■ 5-4.3 RST/ (Input Strobe Signal)____________________________________________________________________
■ 5-4.4 STA (Timer Start Input Signal), DIR (Encoder Direction Signal) _______________________________________
■ 5-4.5 CDIR (Encoder Direction Change Pulse Input Signal)_______________________________________________
■ 5-4.6 CPIA (Counter-A Pulse Input Signal) ___________________________________________________________
■ 5-4.7 CPIB (Counter-B Pulse Input Signal)____________________________________________________________
■ 5-4.8 ENDA/, ENDB/ (Timer/Counter End Signal) _____________________________________________________
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◆ 6 ERROR CODES LIST____________________________________________________________ 24
◆ 7 RATINGS ______________________________________________________________________ 25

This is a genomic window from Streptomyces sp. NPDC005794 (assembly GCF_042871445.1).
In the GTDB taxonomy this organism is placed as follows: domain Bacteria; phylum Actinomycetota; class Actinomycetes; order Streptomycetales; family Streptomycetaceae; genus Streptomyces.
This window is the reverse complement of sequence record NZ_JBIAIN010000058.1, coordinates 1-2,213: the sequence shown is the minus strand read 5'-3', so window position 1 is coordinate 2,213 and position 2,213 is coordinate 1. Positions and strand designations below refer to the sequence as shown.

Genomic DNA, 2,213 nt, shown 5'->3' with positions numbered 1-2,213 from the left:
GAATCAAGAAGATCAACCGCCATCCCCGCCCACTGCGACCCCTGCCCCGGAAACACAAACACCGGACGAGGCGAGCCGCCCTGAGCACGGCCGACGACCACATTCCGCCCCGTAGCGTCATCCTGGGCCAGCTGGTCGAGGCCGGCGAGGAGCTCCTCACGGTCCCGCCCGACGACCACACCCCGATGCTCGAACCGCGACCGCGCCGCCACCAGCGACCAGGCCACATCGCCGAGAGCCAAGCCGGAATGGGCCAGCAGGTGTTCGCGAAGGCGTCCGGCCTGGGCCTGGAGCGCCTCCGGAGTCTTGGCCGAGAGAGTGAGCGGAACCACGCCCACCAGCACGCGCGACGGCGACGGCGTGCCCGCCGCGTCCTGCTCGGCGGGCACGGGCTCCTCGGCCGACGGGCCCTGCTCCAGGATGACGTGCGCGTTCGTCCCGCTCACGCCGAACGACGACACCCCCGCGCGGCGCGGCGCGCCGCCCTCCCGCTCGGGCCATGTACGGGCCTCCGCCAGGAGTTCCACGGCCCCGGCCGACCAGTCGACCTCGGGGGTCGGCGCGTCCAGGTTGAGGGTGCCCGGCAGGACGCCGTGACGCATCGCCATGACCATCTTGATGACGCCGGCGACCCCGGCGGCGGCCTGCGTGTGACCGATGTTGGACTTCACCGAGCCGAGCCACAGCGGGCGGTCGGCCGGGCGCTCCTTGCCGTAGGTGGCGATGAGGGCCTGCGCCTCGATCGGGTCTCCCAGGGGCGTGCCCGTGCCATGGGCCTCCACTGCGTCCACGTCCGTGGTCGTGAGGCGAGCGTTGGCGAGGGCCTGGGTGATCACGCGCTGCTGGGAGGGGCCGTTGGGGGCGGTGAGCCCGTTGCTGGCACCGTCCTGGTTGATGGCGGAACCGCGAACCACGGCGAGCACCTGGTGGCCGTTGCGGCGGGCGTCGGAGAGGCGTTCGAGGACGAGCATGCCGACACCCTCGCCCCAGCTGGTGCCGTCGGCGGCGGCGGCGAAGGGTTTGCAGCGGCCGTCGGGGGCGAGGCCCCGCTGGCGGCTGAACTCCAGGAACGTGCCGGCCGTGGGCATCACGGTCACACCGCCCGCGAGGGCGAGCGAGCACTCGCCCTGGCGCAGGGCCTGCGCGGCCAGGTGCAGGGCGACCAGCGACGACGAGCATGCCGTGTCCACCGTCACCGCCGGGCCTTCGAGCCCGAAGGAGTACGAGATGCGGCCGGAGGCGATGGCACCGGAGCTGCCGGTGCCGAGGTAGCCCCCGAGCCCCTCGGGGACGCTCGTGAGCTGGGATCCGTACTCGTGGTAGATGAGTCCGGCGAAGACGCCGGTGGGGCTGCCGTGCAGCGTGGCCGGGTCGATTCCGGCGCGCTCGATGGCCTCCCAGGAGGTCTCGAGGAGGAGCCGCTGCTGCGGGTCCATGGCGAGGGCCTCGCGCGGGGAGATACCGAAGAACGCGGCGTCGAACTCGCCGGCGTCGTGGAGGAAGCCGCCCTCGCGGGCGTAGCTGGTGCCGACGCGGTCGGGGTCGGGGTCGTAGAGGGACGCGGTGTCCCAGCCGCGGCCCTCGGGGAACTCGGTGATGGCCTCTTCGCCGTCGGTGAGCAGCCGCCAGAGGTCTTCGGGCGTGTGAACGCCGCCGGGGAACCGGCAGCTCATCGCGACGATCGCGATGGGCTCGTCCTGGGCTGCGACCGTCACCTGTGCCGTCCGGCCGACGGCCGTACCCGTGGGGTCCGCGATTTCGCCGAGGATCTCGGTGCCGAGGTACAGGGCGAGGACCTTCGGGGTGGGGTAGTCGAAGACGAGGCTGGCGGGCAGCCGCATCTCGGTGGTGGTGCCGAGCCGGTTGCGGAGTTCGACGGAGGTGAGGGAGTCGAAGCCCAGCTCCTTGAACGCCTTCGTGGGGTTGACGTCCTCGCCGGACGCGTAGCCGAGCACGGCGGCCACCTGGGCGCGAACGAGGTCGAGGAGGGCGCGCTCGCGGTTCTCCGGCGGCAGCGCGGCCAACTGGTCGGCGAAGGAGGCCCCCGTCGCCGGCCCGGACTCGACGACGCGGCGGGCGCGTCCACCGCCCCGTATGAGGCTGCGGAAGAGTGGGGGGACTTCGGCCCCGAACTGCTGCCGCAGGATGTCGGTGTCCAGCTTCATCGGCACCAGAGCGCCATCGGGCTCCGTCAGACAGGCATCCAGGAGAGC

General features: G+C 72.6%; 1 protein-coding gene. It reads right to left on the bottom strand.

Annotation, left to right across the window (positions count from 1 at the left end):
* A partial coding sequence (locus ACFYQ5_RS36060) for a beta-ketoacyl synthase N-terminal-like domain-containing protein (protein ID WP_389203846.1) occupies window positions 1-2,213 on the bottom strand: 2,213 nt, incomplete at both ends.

● 7-1 Absolute Maximum Ratings____________________________________________________________25
● 7-2 DC Characteristics ___________________________________________________________________25
● 7-3 AC Characteristics ___________________________________________________________________26
● 7-4 PIOC-101 Outer Dimensions Drawing ___________________________________________________27
◆ 8 RECOMMENDED MOUNTING CONDITIONS AND PRECAUTIONS FOR HANDLING __ 28
● 8-1 Temperature Profile __________________________________________________________________28
■ 8-1.1 When Using the Soldering Iron ________________________________________________________________
■ 8-1.2 When Performing Far/Medium Infrared Reflow ___________________________________________________
■ 8-1.3 When Performing Hot Air Reflow______________________________________________________________
■ 8-1.4 When Performing Vapor Phase Reflow __________________________________________________________
■ 8-1.5 When Performing Solder Dip__________________________________________________________________